Arthur C. Clarke Award for Best Novel (2015),
PEN/Faulkner Award for Fiction Nominee (2015),
John W. Campbell Memorial Award Nominee for Best Novel (2015),
British Fantasy Award Nominee for August Derleth Award (best horror novel) (2015)
The Rooster – The Morning News Tournament of Books (2015)
Toronto Book Award Nominee (2015),
Women’s Prize for Fiction Nominee for Longlist (2015),
National Book Award Finalist for Fiction (2014)

My wife, Shawn, could not wait for me to read Station Eleven. All the women at her office were reading this book in their book clubs and raving about it. She didn’t want to read it herself, but she really wanted to know just how literary it was.

OMG. So. Literary.

When I’m feeling ungenerous, I describe literary fiction as “empty stories about empty people.” Of course, when I’m feeling nice, I usually just shrug and mutter, “navel-gazing.” So, it’s safe to say I’m not a fan.

It’s proponents will tell me that it’s all about character and well-turned, beautiful prose. Thing is, I like me some good prose, but you know what I like better? Plot.

Station Eleven is, ostensibly, about the end of the world, some actors, and a comic book.

The comic book in the book (meta!), I would have liked to have read, except I think, from its description, it also suffered from a lack of plot. At least it sounded lovely to look at. It also happened in space, which I’d kind of hoped this book would. But, alas, no.

Instead, here on Earth, there’s a super-virus called the Georgia Flu that kills off most of the world’s population in a matter of days. There’s a lot of hand-waving about how this flu works. At one point it gets described as a hyped up H1N1, but no animals besides humans are infected and it’s not entirely clear how the virus is transmitted or why it suddenly becomes inactive once the requisite damage is done. Also, I’ve played this game. It’s called Plague, Inc. The hardest places to infect are Madagascar and Greenland. Yet, there’s a sense in Station Eleven that everywhere in the world fell victim to the plague in exactly the same way. I’m not supposed to care about the plague, though, because this book isn’t about the plague or how it works. Because that would be science.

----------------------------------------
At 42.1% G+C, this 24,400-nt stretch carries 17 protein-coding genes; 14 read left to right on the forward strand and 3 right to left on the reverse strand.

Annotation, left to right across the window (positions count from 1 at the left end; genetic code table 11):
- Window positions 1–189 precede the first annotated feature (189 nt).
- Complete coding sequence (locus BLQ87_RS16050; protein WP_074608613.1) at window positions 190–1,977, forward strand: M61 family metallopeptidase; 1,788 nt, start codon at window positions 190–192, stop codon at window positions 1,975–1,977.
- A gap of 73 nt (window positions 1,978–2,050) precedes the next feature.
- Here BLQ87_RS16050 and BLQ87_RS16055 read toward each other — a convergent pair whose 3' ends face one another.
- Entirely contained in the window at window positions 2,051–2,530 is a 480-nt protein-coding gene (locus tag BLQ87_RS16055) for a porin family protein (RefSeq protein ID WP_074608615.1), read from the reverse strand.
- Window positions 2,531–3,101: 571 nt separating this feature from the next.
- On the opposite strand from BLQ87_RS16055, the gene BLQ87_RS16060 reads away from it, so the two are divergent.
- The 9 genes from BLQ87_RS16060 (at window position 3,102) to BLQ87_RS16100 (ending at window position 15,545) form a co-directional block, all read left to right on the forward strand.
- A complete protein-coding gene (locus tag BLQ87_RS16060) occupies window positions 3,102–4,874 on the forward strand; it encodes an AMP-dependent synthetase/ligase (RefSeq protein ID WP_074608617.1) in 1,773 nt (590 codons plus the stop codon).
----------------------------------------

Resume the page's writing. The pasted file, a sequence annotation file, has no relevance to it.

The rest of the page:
This is about people. Thus, the story follows a washed-up, once famous actor who died of a heart attack just before the flu hit Toronto: a child actor who was on stage when he died, who survives, and a bunch of random people including the actor’s ex-wives and best friend that I was supposed to care about but never did.

Admittedly, I was sort of interested in the child actor, Kirsten, who survives into the post-plague world. She had the least sad and meaningless life, probably because she’s hooked up with a traveling symphony and acting troupe that is attempting to continue bringing Shakespeare and the arts to the world under the banner “Survival is Insufficient,” which is taken from a Star Trek episode. Also, she has the most actual plot, as the troupe is harassed and attacked by a crazed band of marauders that follows a mysterious cult leader known as the Prophet. Stuff happens to her.

But, action and plot are for rubes. Thus, the majority of the book is a series of vignettes about how art is life or life is art or… relationships are hard… or fuck if I know, but it is deep and very poignant, I’m sure.

Despite being set in at the beginning and during the apocalypse, the whole book had a very First World problems feel to it. There was some attention to survival issues – in Kirsten’s parts, anyway – but not a lot. When my mind wandered during the sections where rich, handsome actors and their empty friends suffered through their meaningless lives I spent far too much time all-caps-ing in my mind things like: DOES NO ONE EAT ANYTHING BUT DEER, WHERE ARE YOU GETTING CLEAN WATER, OMG THE TOILETS STILL FLUSH AT THE AIRPORT?? NO, SO MUCH NO–ALSO, LADIES, I’M GLAD YOU HAVE ART, BUT WHAT ARE YOU DOING FOR TAMPONS…??!!??

I blame the last one on Book of the Unnamed Midwife, which was this story, but with plot and a real point.

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